Being sceptical of objectivity means that a feminist researcher becomes more critical and questioning in respect of all research, including its own. It allows us to interrogate the research we read and more critically evaluate our own:
Why this focus?
Why these questions?
Why these methods?
Being sceptical about objectivity does not mean that all knowledge is rejected – instead it demands that we consider all claims to knowledge and truth within the context in which they are created.
There are many issues raised by feminist research and the use of feminist methodologies. Feminism challenges us to think about whether we approach our research with a set of assumptions, values or biases – and what the significance of this might be. For many of you, this may be the first time in your education that you have been asked to think about feminism. But whether or not you are interested in researching legal issues and their impact upon women, this methodology still has lessons to impart on how we can all research more effectively.
 See Matt Henn, Mark Weinstein and Nick Foard, A Critical Introduction to Social Research, (2nd edn, Sage 2009), Ch 2.
 Katherine Bartlett, ‘Feminist Legal Methods’ in M.D.A. Freeman, Lloyd’s Introduction to Jurisprudence, (9th edn. Sweet & Maxwell 2014), Ch 14 ‘Feminist Jurisprudence’.
Remember: Your methodology is your overall approach or your strategy that you will adopt throughout your research project or dissertation. It forms your ‘toolbox’ and your methods form your ‘tools’ i.e. specifically how you will undertake your research. Normally you choose one methodology and stick to it rather than ‘I’m adopting a part-doctrinal, part-socio-legal, AND comparative methodology’. Otherwise, this becomes too ‘messy’!
This post focuses on the socio-legal methodology. A socio-legal methodology is quite different to the doctrinal methodology that was examined in last week’s blog post. It is different because the socio-legal approach moves away from solely looking at legal instruments to build a more contextual analysis.
There is a lot of academic debate as to ‘what is a socio-legal methodology is’ because there is no single standard definition. In that regard, I would recommend reading different sources to how scholars use this particular methodology.
A good place to start is:
Michael Salter, Julie Mason, Writing Law Dissertations: An Introduction and Guide to the Conduct of Legal Research (Pearson Education 2007), Chapter 5.
Socio-legal scholars argue that law does not operate in vacuum. There are wider considerations which need to be taken into account. Therefore, it is important to go beyond the traditional black-letter approach.
There are some common features within the socio-legal methodology. It generally involves:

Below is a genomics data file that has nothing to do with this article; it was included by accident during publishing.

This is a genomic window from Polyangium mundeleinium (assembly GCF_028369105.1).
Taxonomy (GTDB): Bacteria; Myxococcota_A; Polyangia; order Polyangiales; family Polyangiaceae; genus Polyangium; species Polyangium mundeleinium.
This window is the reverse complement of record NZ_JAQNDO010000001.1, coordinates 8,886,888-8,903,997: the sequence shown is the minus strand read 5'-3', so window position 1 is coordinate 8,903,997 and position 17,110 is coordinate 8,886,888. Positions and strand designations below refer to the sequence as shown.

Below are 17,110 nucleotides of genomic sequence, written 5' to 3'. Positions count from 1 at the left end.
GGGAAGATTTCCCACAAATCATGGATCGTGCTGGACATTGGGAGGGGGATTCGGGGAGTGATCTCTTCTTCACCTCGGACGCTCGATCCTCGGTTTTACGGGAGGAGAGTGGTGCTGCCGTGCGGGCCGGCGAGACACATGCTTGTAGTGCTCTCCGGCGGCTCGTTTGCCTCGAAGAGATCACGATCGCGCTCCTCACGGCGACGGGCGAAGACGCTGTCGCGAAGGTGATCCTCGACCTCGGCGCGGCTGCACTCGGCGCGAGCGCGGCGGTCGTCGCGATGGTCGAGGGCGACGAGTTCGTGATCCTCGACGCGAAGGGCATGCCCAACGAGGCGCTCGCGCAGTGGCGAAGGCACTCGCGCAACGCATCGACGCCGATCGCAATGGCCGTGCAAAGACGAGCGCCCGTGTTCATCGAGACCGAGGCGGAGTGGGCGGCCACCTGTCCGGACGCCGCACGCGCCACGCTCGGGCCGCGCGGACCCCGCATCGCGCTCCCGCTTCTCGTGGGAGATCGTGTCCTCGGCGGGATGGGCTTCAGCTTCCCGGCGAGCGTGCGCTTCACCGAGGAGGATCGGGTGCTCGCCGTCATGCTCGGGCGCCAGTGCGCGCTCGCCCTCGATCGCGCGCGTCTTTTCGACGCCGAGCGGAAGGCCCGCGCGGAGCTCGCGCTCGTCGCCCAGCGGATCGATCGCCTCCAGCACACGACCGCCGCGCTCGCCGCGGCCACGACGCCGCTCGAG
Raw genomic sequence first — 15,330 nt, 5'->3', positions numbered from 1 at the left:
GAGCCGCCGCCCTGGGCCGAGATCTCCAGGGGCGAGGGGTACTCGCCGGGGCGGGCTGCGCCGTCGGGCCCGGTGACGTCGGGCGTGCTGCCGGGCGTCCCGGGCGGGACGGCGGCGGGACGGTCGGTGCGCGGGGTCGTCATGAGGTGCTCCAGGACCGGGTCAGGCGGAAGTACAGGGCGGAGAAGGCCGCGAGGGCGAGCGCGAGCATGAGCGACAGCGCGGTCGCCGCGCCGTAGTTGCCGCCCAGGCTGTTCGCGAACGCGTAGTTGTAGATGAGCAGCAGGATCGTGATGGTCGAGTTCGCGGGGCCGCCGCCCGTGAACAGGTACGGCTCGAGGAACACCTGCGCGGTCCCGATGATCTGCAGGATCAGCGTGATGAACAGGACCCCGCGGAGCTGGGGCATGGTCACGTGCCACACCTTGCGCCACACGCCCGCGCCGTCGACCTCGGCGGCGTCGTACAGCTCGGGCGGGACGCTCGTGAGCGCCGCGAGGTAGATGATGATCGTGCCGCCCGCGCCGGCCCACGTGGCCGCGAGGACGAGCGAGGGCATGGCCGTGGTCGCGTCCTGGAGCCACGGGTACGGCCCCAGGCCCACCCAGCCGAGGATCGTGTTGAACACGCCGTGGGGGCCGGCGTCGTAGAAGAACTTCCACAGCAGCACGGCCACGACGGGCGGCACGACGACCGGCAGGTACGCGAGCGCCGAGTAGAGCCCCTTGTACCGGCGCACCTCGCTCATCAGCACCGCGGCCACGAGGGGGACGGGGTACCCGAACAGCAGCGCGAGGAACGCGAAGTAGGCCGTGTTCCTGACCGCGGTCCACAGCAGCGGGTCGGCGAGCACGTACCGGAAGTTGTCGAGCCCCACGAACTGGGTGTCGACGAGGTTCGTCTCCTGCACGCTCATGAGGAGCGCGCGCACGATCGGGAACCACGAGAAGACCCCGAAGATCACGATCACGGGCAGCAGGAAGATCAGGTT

Note: A socio-legal approach does NOT mean you ignore the law. It is still important and you will still undertake doctrinal analysis but that forms part of your METHODS. Analysis of the traditional sources/primary sources of law are still highly relevant e.g. statutes, case law etc.
The additional methods that you need to think about is the contextual analysis – is it non-legal? If so, is it from a reputable source? What additional perspective does it add to your research? Is it relevant?
To find out more and access further materials:
 For example, see: Michael Salter, Julie Mason, Writing Law Dissertations: An Introduction and Guide to the Conduct of Legal Research (Pearson Education 2007); Roger Cotterrell, ‘Why Must Legal Ideas Be Interpreted Sociologically?’ (1998) 25(2) J. of Law & Society 171-192; Don Harris, ‘The Development of Socio-Legal Studies in the United Kingdom’ (1983) 2 Legal Studies 315-333; Dermot Feenan, Exploring the ‘Socio’ of Socio-Legal Studies (Palgrave Macmillan 2013).
 Roger Cotterrell, Law’s Community (OUP 1995) 296.
 For example, see: Michael Salter, Julie Mason, Writing Law Dissertations: An Introduction and Guide to the Conduct of Legal Research (Pearson Education 2007) 133-134.
When studying law, understanding the terms that you use and how to use them is important. This is because a level of precision regarding language is needed within legal studies.
A lecturer once told me, “You can physically take a glass out onto the terrace, but you may not!” In these circumstances, knowing the difference between ‘must’, ‘shall’, ‘may’, ‘can’ or ‘cannot’ may help with your essay writing. It can improve the style of your writing and make the central argument and analysis more convincing.
Other times, you will be expected to use specialist legal terminology. If you are unsure, you you should look up the terms in a legal dictionary. There are lots of physical copies of legal dictionaries in the UWE library, as well as, electronic copies that you can access online.